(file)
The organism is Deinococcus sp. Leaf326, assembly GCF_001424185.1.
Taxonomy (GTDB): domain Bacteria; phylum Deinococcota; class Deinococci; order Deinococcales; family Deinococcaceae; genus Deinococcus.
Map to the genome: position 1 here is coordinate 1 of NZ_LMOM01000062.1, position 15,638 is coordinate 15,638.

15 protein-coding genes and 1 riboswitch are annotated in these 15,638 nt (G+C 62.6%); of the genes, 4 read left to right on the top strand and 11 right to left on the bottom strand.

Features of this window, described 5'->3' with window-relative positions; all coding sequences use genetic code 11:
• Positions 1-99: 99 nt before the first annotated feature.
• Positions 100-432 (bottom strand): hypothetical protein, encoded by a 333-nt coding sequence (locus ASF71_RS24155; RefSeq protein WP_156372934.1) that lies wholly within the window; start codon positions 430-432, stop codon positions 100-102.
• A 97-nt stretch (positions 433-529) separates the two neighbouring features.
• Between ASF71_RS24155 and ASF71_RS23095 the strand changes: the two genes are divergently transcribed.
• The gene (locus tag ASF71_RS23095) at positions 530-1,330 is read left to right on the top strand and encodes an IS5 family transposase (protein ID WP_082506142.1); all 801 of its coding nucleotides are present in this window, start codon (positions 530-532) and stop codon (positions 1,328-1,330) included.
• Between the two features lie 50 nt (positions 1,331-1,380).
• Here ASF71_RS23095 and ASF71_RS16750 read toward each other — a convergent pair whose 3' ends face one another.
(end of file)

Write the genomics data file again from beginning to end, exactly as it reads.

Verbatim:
The organism is Deinococcus sp. Leaf326, assembly GCF_001424185.1.
Taxonomy (GTDB): domain Bacteria; phylum Deinococcota; class Deinococci; order Deinococcales; family Deinococcaceae; genus Deinococcus.
Map to the genome: position 1 here is coordinate 1 of NZ_LMOM01000062.1, position 15,638 is coordinate 15,638.

15 protein-coding genes and 1 riboswitch are annotated in these 15,638 nt (G+C 62.6%); of the genes, 4 read left to right on the top strand and 11 right to left on the bottom strand.

Features of this window, described 5'->3' with window-relative positions; all coding sequences use genetic code 11:
• Positions 1-99: 99 nt before the first annotated feature.
• Positions 100-432 (bottom strand): hypothetical protein, encoded by a 333-nt coding sequence (locus ASF71_RS24155; RefSeq protein WP_156372934.1) that lies wholly within the window; start codon positions 430-432, stop codon positions 100-102.
• A 97-nt stretch (positions 433-529) separates the two neighbouring features.
• Between ASF71_RS24155 and ASF71_RS23095 the strand changes: the two genes are divergently transcribed.
• The gene (locus tag ASF71_RS23095) at positions 530-1,330 is read left to right on the top strand and encodes an IS5 family transposase (protein ID WP_082506142.1); all 801 of its coding nucleotides are present in this window, start codon (positions 530-532) and stop codon (positions 1,328-1,330) included.
• Between the two features lie 50 nt (positions 1,331-1,380).
• Here ASF71_RS23095 and ASF71_RS16750 read toward each other — a convergent pair whose 3' ends face one another.